Church of St. Mary (Chiesa Santa Maria dell’Ammiraglio) founded in 12th century by George of Antioch is a beautiful example of Byzantine architecture with Arabic flavors….
The church of Santa Maria was founded in 1143 by George of Antioch - the famous Admiral of Norman king of Sicily – Roger 2nd.
His deep Greek roots heavily weighted on Byzantine architecture and style of the church in otherwise Norman Sicily with strong Arabic flavors. By the time of his death the church was already finished so his and his wife’s earthly remains found the resting place in the narthex.
In the first half of the 15th century by the order of Alphonso of Aragon the church was handed to the convent of Benedictine nuns founded by the noblewoman Eloisa Martorana. The nuns became famous for their contribution to the “culinary art” by the introduction of an almond-flower based “Pasta Reale” (today also known as Frutti di Martorana).
With time, the church gained more “descriptive” name “linked” by inhabitants of Palermo to its founder and to nuns – hence it is known as Chiesa Santa Maria dell’Ammiraglio la Martorana……
Church Santa Maria dell'Ammiraglio la Martorana
... and its incredibly richly decorated interior
The church of Santa Maria dell’Ammiraglio is located right behind another outstanding religious monument – the Church of San Cataldo. Both of them are facing the Piazza Bellini flanked on the opposite side by the imposing church of St. Catherine and equally magnificent Palazzo Senatorio (City Hall)
Throughout the centuries the Church of Santa Maria (known also as dell”Ammiraglio and La Martorana) was expanded with addition of a new baroque-style façade on the side facing Piazza Bellini. As the result of this extension, the beautiful bell-tower that once stood flash to the old façade, now stands at church’s centerline.
While the richly decorated tower with four arched levels lightened by fine columns and mullioned windows adds the charm and a Norman-Oriental elegance to the overall structure, the heavy baroque facade is rather a disturbing architectural element.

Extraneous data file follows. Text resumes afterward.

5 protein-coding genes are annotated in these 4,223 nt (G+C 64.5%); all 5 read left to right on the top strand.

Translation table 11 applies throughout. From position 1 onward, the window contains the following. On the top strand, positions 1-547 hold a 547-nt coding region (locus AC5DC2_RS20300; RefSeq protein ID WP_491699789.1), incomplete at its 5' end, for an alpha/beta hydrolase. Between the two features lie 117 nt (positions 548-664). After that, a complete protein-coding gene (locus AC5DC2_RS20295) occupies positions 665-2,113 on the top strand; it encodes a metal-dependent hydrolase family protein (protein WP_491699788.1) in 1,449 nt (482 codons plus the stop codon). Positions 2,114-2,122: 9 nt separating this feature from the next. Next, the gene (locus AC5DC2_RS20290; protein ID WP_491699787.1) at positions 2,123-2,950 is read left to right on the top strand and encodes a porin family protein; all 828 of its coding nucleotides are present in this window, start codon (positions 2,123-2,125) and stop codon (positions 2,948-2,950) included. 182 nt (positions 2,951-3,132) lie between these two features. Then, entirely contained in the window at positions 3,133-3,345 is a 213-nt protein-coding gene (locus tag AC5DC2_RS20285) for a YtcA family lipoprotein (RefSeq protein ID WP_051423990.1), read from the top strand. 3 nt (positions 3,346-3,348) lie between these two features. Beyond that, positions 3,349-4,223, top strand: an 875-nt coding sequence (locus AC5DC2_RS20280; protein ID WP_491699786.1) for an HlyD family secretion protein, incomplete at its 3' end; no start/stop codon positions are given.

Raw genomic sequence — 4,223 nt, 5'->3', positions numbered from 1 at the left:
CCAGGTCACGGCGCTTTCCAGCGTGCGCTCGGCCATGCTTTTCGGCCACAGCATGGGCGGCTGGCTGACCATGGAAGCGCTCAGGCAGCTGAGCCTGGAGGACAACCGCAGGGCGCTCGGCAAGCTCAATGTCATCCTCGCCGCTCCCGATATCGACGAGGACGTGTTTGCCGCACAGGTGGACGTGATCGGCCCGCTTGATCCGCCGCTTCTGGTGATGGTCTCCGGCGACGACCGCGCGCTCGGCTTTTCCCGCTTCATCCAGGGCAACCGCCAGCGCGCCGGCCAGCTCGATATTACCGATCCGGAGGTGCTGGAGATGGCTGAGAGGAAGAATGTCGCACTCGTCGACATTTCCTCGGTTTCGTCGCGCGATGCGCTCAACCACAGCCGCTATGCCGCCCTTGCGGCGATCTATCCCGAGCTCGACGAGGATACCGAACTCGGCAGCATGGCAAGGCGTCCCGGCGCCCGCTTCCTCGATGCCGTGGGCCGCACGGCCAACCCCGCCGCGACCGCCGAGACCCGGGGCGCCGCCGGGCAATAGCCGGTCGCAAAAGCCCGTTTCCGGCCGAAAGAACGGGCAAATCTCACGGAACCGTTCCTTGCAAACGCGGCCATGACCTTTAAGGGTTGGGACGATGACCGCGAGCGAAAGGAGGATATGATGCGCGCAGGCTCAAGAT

Tower shows very strong elements of Arabic architecture and art
... and close view of the mullioned window
Interior dominated by Byzantine-style mosaics is even more spectacular. It represents the same school of craftsmanship as seen in the Palatine Chapel as well as in Monreale’s and Cefalu’s Cathedrals. Probably the only difference is a “vibrancy” of the art due to much smaller scale of the church.
The central dome’s mosaics are the oldest part of church’s Byzantine artwork. It displays Christ Pantocrator (Almighty Ruler) surrounded by four most “high-flying” archangels: St. Michael, St. Gabriel, St. Raphael and St. Uriel, eight biblical prophets and four Evangelists. This is typical Greek-Orthodox (Byzantine) architectural and artistic arrangement because the large central dome symbolizes Heavens from where the Almighty Ruler appears to His flock.
Mosaics (Church's dome)
Church Martorana - Interior with the mixture of styles is an open book of history of art
Other noteworthy mosaics are showing the scenes of “Nativity” and the “Death of the Virgin Mary”
The central apse however is not the original one which certainly included the icon of St. Mary as the church is dedicated to the Mother of God. Sadly, in the 17th century in an attempt to farther expand the church, the central apse was replaced by the larger one in “overwhelmingly-rich” Baroque style. As the result, the high altar and the central painting presenting the “Assumption of the Virgin” are visibly contrasting with the finesse of Byzantine art……
Religious mosaics also reached to earthly beings displaying Roger 2nd crowned as a King of Sicily by Jesus Christ and George of Antioch at the feet of St. Mary. They add much-needed at those times “dimensions” of divinity to both political figures (actually also not that rare claim in our times). The symbolism of the scene with King Roger is quite striking, because normally kings were crowned by Popes! It reflects “tensions” between Norman Kings and the Holy See in Rome as well as Byzantium and some sort of wish for “independence”….
Thankfully, despite few structural modifications with exception of central apse, church’s interior preserved its overall Byzantine style. Although mosaics in the narthex are of lower quality than the original ones in the central cupola dating to the 12th century, they are all vibrant, dominated by golden background and sacred colors of Orthodox Christian – “divine” red, blue and green. Some of them are probably the work of G. Borremans dating from the turn of 17th and 18th centuries.
The cultural and architectural influence of the Fatimid Caliphate (North-African “flavor of Islam) can be seen in numerous Arabic inscriptions as well as surviving the time – beautifully carved wooden doors.
Close view of the upper part of the Tower revels the architectural beauty
Richly ornamented wooden doors
Jungle of columns
Church la Martorana - there is no one inch left without ornamentation
Central fresco - Assumption of the Virgin
Chiesa Santa Maria dell’Ammiraglio la Martorana - side entrance door
In 1937 the church was “transferred” to the Eparchy of “Piana degli Albanesi” since then serving the Sicilian community of Orthodox Albanians.
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